MANY of the business leaders attending the AOG conference understand the power of digital. They see the potential for digital technologies to bring about transformation and growth. And many are making big investments in a wide variety of cutting-edge technologies. But many simply aren’t getting the most out of their digital investments.
What’s the evidence? A recent Accenture survey explored how companies deploy digital technologies and the benefits they derive from them. What we found is that only 13 percent of organisations are getting greater efficiency, cost savings and business growth from their digital investments.
That’s a low number, but the good news is that the analysis identified that energy companies can, on average, realise additional gains of more than US$16 million—in terms of market capitalisation—if they combine technologies such as virtual reality, big data and artificial intelligence.
It turns out that too many businesses are still deploying digital technologies in a piecemeal fashion, with the resulting benefits flowing (naturally) to only one part of the organisation. Other barriers highlighted include difficulty articulating the business case, concerns about the security of data and the ability to realign the organisation to make best use of digital.
At this year’s AOG conference, Accenture’s booth will have an IIOT Digital Plant simulation that will showcase how these technologies can operate to drive growth. Companies must do more than just change themselves into digital businesses beyond implementing the latest in digital technologies. They must completely reinvent their operating models, production and value chains to create more value with digital.
Accenture’s research has identified four imperatives to derive value from digital technologies.
Transform the core
Organisations need to build their core engineering and production systems around digital to drive new levels of efficiency. Physical machines and software systems are synchronised to unlock previously unseen cost efficiencies – thus driving up investment capacity.
Caterpillar, for example, make smart use of data generated from connected machines through its Cat Connect solution. Relaying key data on equipment performance to mine operators who then analyse the data and make decisions on how to improve efficiency, boost productivity and enhance job-site safety. Thanks to Cat Connect, machines now run for 48 hours straight, and the company’s fuel costs have decreased by 40 percent.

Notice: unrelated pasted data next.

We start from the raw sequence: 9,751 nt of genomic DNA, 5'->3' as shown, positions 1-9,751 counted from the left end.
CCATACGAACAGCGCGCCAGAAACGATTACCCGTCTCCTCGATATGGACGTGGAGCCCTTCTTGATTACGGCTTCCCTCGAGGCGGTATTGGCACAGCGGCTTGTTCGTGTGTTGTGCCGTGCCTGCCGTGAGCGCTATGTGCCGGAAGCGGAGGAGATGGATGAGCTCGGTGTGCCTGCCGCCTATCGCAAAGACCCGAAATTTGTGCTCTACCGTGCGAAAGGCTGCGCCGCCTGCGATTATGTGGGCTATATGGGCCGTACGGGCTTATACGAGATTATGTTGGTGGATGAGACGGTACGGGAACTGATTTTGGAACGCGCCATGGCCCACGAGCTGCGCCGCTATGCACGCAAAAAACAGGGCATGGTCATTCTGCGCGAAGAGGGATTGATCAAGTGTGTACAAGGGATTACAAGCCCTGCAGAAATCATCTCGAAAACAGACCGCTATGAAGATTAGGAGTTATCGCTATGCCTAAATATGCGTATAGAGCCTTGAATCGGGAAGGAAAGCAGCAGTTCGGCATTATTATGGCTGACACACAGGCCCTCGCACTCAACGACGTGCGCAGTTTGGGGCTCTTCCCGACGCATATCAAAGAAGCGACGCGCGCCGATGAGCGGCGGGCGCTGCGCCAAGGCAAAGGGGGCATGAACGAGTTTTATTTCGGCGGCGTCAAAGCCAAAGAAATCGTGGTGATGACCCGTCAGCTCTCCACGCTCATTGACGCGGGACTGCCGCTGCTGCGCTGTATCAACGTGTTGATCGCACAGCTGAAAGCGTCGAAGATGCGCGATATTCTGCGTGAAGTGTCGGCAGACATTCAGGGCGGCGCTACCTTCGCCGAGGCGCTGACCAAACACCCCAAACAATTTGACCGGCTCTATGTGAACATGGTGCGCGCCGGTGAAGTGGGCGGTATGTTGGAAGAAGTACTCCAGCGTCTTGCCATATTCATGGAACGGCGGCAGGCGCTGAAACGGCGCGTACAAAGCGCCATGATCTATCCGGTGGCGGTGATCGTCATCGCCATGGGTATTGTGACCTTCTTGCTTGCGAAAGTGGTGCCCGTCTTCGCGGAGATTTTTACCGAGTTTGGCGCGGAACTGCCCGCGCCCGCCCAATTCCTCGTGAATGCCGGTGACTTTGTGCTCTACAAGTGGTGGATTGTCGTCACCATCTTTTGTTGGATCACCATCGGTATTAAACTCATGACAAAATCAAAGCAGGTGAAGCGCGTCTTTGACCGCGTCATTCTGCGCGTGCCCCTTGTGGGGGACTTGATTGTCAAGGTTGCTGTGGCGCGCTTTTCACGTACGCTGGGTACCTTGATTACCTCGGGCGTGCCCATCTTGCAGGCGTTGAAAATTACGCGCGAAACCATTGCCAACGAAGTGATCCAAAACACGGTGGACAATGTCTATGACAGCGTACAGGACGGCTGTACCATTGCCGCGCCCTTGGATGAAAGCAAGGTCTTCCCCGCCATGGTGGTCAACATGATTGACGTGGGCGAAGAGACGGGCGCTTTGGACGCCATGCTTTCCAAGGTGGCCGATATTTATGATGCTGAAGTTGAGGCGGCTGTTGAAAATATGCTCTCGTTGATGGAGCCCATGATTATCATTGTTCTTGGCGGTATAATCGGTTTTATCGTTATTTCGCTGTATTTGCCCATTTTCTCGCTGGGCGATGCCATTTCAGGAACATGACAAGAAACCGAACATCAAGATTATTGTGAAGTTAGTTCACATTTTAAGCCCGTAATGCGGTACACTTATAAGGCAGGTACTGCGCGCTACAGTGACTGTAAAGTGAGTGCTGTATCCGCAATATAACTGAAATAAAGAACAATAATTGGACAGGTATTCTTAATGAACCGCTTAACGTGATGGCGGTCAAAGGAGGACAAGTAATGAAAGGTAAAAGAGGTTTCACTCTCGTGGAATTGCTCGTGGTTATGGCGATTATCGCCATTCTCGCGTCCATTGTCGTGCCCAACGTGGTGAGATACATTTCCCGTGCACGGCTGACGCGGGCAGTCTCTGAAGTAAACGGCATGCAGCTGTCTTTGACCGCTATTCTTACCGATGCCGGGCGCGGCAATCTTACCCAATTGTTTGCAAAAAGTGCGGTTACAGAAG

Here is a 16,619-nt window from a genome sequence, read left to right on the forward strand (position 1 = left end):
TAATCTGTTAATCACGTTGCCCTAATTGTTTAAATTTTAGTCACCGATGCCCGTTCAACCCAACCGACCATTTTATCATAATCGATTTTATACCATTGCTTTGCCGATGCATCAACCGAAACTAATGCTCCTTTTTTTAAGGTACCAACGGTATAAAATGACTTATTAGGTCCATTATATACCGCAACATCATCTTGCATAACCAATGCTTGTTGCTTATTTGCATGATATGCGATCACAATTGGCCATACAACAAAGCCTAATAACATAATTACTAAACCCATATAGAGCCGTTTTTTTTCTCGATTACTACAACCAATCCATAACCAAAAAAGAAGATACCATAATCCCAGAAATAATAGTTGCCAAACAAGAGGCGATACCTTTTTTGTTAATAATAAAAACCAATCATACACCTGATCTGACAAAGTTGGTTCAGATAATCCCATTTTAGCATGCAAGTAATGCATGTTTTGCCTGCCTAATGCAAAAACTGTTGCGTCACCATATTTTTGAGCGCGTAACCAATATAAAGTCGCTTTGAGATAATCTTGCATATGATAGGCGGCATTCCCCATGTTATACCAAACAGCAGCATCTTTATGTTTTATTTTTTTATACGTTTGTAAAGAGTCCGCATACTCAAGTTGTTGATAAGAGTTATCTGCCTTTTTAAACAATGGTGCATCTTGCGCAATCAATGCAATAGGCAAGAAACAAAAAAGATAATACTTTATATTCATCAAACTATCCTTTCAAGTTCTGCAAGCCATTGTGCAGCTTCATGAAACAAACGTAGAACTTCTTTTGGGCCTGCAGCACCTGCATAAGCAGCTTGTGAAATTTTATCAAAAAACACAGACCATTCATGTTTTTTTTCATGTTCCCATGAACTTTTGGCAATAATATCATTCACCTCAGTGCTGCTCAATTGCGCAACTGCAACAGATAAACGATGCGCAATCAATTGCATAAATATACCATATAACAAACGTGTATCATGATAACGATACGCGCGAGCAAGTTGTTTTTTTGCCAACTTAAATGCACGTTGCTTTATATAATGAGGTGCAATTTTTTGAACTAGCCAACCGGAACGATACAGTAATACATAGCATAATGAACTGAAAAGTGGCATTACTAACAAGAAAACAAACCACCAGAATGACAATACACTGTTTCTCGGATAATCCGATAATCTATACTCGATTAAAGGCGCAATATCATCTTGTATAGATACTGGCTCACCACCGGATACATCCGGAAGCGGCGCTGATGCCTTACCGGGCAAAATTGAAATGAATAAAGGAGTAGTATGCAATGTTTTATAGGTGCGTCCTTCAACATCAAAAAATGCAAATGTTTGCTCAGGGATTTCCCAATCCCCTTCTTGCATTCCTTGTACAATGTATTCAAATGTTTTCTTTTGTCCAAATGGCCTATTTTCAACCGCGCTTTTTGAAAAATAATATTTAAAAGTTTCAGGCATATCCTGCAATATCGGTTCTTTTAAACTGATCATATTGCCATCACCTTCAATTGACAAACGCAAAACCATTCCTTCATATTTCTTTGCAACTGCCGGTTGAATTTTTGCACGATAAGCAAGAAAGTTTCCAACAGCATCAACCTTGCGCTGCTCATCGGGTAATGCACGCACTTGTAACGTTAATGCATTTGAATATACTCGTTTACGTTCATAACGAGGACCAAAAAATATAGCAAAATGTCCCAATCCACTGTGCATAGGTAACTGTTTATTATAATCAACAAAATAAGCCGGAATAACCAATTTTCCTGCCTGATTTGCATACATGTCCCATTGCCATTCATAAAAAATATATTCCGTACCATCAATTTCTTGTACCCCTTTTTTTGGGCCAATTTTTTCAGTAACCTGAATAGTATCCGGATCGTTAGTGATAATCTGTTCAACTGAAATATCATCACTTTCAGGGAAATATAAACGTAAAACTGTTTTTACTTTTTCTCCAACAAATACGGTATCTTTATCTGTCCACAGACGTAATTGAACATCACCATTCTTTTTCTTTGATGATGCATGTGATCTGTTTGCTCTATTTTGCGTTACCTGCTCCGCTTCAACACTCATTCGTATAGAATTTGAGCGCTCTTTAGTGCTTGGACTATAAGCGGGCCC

Build a digital ready workforce
Companies need to source, train and retain talent with digital ready skills and encourage active collaboration between people and machines.
Airbus, for example, equips factory workers with industrial grade smart glasses to determine aircraft cabin seating design. Using contextual-marking instructions, the smart glasses display the required information for workers to mark the cabin floor quickly and accurately for seating to be installed. The glasses also let workers scan barcodes printed on the cabin parts, retrieving critical equipment information from the cloud and displaying it on the glasses through augmented reality, all with voice commands. As a result, productivity for the cabin-seat marking process has improved by 500 percent, and the error rate has dropped to zero.
In our experience, achieving business value is dependent on establishing the right behaviours across the organisation. This includes developing new skills such as design thinking, agility and collaboration, as well as rethinking the approach to innovation with a reward system that gives “permission” to fail fast or, “adjust and scale-fast” once proven.
Enable the infrastructure
Technology is a key enabler and organisations need to orchestrate the combinatory benefits of deploying multiple technologies while managing the key risks of security and data resilience. It is therefore critical to put in place platforms and operating models to address the consequences of digital convergence across: the business information technology applications and social media; the operational technologies of mission-critical control, automation and real-time systems; and the engineering data systems.
Re-architect new ecosystems
A robust ecosystem of suppliers, distributors, start-ups, and customers needs to be created to allow new business models to be scaled across the digital value chain.
Building a digital organisation (including new digital hubs that are not constrained by legacy corporate rules) consists of new ecosystems that can exploit the value of digital through partnerships, alliances and sometimes even relationships with so-called frenemies.
The AOG conference is a platform for industry leaders to learn and exchange ideas about the role digital must play. Is this future scary or bright? It’s probably a little of both. Organisations must weigh their options and place strategic bets across digital technologies. However, what is clear is that success hinges on a bold rethinking of their business and operating models, how they work with the ecosystem and equip their staff.
Author, Jonathan Smith, a managing director within Accenture Australia’s energy business.